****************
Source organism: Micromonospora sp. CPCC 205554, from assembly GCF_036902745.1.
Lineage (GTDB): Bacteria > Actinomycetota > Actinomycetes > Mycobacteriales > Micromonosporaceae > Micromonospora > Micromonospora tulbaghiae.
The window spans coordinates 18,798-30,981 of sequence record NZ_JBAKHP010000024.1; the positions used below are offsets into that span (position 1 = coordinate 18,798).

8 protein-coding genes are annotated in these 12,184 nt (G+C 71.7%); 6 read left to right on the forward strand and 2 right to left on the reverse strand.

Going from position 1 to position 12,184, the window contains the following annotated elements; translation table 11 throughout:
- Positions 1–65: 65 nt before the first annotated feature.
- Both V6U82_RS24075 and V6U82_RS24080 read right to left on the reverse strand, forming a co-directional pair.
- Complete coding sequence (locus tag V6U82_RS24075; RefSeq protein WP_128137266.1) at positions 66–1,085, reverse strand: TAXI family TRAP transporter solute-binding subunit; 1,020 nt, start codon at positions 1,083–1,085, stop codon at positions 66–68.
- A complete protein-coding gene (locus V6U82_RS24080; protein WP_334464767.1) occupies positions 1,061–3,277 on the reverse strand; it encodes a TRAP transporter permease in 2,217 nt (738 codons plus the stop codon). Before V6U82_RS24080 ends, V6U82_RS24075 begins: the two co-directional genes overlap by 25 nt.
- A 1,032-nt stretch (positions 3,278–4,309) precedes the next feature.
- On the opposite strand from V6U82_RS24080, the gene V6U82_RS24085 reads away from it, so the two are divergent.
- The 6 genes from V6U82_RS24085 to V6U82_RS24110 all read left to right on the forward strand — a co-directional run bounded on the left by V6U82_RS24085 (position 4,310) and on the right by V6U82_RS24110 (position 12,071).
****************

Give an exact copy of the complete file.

Source organism: Micromonospora sp. CPCC 205554, from assembly GCF_036902745.1.
Lineage (GTDB): Bacteria > Actinomycetota > Actinomycetes > Mycobacteriales > Micromonosporaceae > Micromonospora > Micromonospora tulbaghiae.
The window spans coordinates 18,798-30,981 of sequence record NZ_JBAKHP010000024.1; the positions used below are offsets into that span (position 1 = coordinate 18,798).

8 protein-coding genes are annotated in these 12,184 nt (G+C 71.7%); 6 read left to right on the forward strand and 2 right to left on the reverse strand.

Going from position 1 to position 12,184, the window contains the following annotated elements; translation table 11 throughout:
- Positions 1–65: 65 nt before the first annotated feature.
- Both V6U82_RS24075 and V6U82_RS24080 read right to left on the reverse strand, forming a co-directional pair.
- Complete coding sequence (locus tag V6U82_RS24075; RefSeq protein WP_128137266.1) at positions 66–1,085, reverse strand: TAXI family TRAP transporter solute-binding subunit; 1,020 nt, start codon at positions 1,083–1,085, stop codon at positions 66–68.
- A complete protein-coding gene (locus V6U82_RS24080; protein WP_334464767.1) occupies positions 1,061–3,277 on the reverse strand; it encodes a TRAP transporter permease in 2,217 nt (738 codons plus the stop codon). Before V6U82_RS24080 ends, V6U82_RS24075 begins: the two co-directional genes overlap by 25 nt.
- A 1,032-nt stretch (positions 3,278–4,309) precedes the next feature.
- On the opposite strand from V6U82_RS24080, the gene V6U82_RS24085 reads away from it, so the two are divergent.
- The 6 genes from V6U82_RS24085 to V6U82_RS24110 all read left to right on the forward strand — a co-directional run bounded on the left by V6U82_RS24085 (position 4,310) and on the right by V6U82_RS24110 (position 12,071).